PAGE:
What Is Cost Principle?

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Cost principle is the accounting practice stating that any assets owned by a company will be recorded at their original cost, not their current market value. The purpose of using the cost principle method is to maintain reliable information across financial documents and provide consistency in verifying an asset’s cost at the time of purchase.

Definition and Examples of Cost Principle

Cost principle is the accounting practice of recording the original purchase price of an asset on all financial statements. This historic cost of an asset is used to provide reliable and consistent records. A cost principle will also include expenses incurred in purchasing the asset, such as shipping and delivery fees, as well as setup and training fees.

Cost principle is a standard accounting practice for publicly traded companies. Using cost principle follows the Generally Accepted Accounting Procedures (GAAP), which is established by the Financial Accounting Standards Board (FASB).


Financial assets such as stocks and bonds are excluded from cost principle as these are recorded as fair market value.

  • Alternate name: historical cost principle

An example of cost principle is a business purchasing a plot of land for $40,000 in 2019 that it planned to use as a parking lot. By 2022, the plot of land is valued at $80,000. The business would report the original cost of $40,000 on its financial statements, despite the asset appreciating in value.

How Cost Principle Works

When a business owner purchases something of value, such as land, a building, or equipment, it is defined as a business asset. As a business asset, it possesses two values: the original cost that was paid and the fair market value.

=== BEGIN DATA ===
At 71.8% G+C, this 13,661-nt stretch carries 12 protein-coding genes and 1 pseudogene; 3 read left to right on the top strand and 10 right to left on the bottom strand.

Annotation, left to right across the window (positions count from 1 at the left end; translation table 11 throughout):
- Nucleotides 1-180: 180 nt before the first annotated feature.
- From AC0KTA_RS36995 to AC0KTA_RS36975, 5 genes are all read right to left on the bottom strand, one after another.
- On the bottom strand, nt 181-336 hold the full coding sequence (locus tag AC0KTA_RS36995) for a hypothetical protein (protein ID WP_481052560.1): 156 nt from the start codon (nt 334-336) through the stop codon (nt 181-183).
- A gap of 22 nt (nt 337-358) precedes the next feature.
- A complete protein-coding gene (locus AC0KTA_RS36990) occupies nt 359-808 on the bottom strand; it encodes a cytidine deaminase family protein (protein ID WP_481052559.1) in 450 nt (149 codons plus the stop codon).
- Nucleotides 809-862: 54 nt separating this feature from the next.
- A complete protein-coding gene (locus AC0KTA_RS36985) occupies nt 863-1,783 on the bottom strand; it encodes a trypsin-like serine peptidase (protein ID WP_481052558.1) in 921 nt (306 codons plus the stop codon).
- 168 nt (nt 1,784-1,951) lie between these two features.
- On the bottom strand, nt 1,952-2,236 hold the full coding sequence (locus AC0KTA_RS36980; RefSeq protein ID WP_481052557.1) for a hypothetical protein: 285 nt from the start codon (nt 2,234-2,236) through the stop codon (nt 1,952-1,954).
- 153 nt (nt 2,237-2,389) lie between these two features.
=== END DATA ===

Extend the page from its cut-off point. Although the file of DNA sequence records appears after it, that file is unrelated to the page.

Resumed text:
Typically, short-term assets and liabilities are recorded using the cost principle method, since a business may not have possession of them long enough for their values to significantly change prior to their liquidation or settlement.

The purpose of the cost principle is to ensure that financial statements record the original cost of a valuable asset. A company may not record what it estimates or thinks the value of the asset is, only what is verifiable.


Cost principle does not take inflation into consideration.

Recording the cost principle is essential because it is:

  • Consistent: The value originally recorded will never change despite an asset appreciating in value.
  • Comparable: As a business owner, it is important to be able to make decisions concerning your assets. By using the cost principle, you will be able to see the original costs of all assets.
  • Verifiable: Using the same value on all financial records is an uncomplicated and straightforward process of knowing a business’s assets. An accountant or bookkeeper will never need to refer to other documents to understand.

Since cost principle is a fundamental concept of accounting for businesses, it is important to understand its purpose in recording assets and how it assists accountants and bookkeepers with verifying information effectively.

Key Takeaways

  • Cost principle, also referred to as historical cost principle, is an accounting practice that records the original purchase price of assets on financial statements despite fluctuating market changes.
  • The concept of cost principle is one of the five Generally Accepted Accounting Procedures (GAAP), which is established by the Financial Accounting Standards Board (FASB).
  • The purpose of cost principle is to easily identify the original value of an asset on financial documents.
  • Exceptions to the cost principle rule of recording assets are stocks and bonds, which are recorded at their fair market values.

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The Balance uses only high-quality sources, including peer-reviewed studies, to support the facts within our articles. Read our editorial process to learn more about how we fact-check and keep our content accurate, reliable, and trustworthy.
  1. OpenStax. “Principles of Accounting, Volume 1: Financial Accounting,” Page 129.

  2. University of Indiana Office of University Controller. “Accounting Principles.”

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